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Open Access Research

Abdominal obesity is an independent predictor of serum 25-hydroxyvitamin D deficiency in adults with cerebral palsy

Mark D Peterson*, Heidi J Haapala, Ashish Chaddha and Edward A Hurvitz

Author Affiliations

Department of Physical Medicine and Rehabilitation, University of Michigan Health Systems, 325 E. Eisenhower Parkway, Suite 300, Ann Arbor, Michigan 48108, USA

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Nutrition & Metabolism 2014, 11:22  doi:10.1186/1743-7075-11-22

Published: 19 May 2014

Abstract

Background

Individuals with cerebral palsy (CP) are at risk for nutritional insufficiency. The purpose of the study was to examine the vitamin D status of adults with CP, and to evaluate the association between vitamin D and functional level, age, race, and anthropometric indicators of adiposity.

Methods

Serum vitamin D levels, BMI, waist circumference (WC), and functional level (measured by Gross Motor Function Classification System (GMFCS)) were examined in 112 adults with CP. Vitamin D status was assessed by serum 25-hydroxyvitamin D level (25(OH)D). The influence of motor impairment and adiposity on 25(OH)D were assessed using general linear modeling and logistic regression, with age, sex, race, and season as covariates.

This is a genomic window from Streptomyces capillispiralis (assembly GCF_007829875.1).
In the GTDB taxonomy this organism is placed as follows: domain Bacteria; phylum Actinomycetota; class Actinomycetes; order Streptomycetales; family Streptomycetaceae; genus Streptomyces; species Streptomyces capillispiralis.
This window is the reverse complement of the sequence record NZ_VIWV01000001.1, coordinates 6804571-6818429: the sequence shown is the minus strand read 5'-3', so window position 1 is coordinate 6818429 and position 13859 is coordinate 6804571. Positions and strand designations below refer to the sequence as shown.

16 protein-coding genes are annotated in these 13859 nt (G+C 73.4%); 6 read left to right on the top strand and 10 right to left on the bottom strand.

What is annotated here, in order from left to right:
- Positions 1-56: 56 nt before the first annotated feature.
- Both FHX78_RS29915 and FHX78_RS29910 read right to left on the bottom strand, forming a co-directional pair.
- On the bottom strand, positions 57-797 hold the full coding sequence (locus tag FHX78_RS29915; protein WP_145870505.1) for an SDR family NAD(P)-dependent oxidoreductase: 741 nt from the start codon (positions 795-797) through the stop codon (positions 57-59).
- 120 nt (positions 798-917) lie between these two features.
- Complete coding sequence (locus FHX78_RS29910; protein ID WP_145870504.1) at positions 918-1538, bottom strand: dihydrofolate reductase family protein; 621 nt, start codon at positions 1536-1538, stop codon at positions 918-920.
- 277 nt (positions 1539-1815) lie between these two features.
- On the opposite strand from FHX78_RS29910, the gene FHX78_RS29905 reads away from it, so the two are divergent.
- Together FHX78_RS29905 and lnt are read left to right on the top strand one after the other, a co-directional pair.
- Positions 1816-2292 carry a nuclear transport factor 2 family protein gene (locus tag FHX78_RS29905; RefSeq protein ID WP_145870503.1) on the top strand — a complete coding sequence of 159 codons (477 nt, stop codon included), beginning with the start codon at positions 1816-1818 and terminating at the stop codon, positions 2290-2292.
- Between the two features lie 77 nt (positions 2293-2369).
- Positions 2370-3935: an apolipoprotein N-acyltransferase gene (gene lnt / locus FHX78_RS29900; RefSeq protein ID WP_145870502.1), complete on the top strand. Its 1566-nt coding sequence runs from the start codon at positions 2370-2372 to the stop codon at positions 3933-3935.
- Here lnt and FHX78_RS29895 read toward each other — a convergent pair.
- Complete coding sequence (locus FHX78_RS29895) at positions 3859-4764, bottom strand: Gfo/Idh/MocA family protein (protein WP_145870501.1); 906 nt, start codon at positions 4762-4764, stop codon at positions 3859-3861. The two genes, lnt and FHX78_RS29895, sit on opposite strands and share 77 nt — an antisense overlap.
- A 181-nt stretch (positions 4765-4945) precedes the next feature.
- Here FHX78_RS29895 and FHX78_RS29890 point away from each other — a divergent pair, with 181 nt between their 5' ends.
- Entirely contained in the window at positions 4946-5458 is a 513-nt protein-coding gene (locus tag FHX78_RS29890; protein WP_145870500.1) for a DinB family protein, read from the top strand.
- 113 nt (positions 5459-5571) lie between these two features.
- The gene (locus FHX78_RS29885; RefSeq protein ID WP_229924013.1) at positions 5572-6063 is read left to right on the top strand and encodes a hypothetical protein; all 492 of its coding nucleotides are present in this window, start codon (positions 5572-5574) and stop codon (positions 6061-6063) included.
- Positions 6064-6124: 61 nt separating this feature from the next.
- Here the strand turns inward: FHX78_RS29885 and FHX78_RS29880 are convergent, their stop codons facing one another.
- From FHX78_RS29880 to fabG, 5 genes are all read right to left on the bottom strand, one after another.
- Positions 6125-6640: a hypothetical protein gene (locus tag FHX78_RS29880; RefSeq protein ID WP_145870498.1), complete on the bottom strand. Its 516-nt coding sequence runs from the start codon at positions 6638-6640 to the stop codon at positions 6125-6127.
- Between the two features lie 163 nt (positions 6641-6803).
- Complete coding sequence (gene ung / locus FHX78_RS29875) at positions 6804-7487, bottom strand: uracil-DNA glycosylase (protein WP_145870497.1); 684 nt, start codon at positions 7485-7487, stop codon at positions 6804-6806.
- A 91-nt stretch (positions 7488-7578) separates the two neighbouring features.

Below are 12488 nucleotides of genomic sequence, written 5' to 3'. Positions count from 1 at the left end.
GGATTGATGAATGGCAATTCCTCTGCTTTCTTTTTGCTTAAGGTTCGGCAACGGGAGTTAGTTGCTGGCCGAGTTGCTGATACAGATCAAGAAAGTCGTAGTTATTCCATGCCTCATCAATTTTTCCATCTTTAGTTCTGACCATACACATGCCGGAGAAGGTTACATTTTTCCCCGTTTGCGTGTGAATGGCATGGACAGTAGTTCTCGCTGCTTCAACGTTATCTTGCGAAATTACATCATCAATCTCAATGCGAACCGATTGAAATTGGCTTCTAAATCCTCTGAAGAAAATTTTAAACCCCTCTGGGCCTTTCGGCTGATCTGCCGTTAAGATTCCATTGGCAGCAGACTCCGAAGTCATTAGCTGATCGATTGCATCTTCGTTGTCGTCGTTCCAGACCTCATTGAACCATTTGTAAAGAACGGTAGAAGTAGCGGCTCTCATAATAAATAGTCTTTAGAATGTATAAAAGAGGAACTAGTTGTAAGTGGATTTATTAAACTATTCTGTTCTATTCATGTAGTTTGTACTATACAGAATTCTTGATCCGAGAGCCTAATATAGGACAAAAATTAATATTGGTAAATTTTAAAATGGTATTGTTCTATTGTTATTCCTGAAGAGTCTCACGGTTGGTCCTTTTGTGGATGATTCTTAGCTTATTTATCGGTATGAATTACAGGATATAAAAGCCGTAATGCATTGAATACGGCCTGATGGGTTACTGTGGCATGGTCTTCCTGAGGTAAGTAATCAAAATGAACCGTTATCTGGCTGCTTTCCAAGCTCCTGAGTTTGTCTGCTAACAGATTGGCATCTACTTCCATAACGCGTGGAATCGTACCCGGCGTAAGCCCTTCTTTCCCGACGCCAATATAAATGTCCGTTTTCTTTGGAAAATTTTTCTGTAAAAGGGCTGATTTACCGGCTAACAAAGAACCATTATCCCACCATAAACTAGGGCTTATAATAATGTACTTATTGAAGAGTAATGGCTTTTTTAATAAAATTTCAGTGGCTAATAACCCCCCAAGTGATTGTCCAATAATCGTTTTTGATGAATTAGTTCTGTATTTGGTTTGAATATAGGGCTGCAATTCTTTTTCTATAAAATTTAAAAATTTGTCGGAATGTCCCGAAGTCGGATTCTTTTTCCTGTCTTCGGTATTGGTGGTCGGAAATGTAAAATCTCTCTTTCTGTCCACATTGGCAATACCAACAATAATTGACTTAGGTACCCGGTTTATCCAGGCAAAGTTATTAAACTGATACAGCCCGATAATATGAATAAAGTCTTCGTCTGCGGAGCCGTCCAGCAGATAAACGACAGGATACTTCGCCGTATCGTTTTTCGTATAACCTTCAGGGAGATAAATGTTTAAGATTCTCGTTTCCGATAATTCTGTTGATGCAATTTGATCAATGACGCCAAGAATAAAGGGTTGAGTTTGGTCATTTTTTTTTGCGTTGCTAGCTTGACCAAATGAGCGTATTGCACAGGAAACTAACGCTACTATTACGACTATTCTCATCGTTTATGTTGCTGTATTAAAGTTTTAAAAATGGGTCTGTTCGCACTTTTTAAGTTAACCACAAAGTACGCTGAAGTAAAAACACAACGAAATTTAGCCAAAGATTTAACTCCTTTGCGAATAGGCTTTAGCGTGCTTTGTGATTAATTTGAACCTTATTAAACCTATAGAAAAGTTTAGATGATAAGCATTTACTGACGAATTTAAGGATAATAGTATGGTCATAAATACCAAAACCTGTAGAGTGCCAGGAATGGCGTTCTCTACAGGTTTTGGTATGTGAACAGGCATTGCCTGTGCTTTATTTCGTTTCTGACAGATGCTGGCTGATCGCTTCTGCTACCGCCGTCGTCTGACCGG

Results

Mean vitamin D was 28.1 ± 16.0 ng/ml. Only 45% of subjects had optimal levels of 25(OH)D, 21% were insufficient and 34% were deficient. Overweight or obesity was prevalent (52%), as was abdominal obesity in men (23.5% at 102 cm cutoff) and women (31.1% at 88 cm cutoff). There was a robust association between the indicator of visceral adiposity (WC) and 25(OH)D level (p <0.001), even after controlling for age, sex, race, season, and GMFCS. According to sex-specific WC cutoffs, the odds of being deficient in vitamin D increase by a factor of 3.5 (95% CI 1.12-11.0) for abdominal obesity. GMFCS was not associated with 25(OH)D.

Conclusions

Adults with CP are at risk for low vitamin D levels and overweight/obesity. Waist circumference is a strong independent predictor for low vitamin D levels.

Keywords:
Cerebral palsy; 25-hydroxyvitamin D; Visceral adiposity; Motor function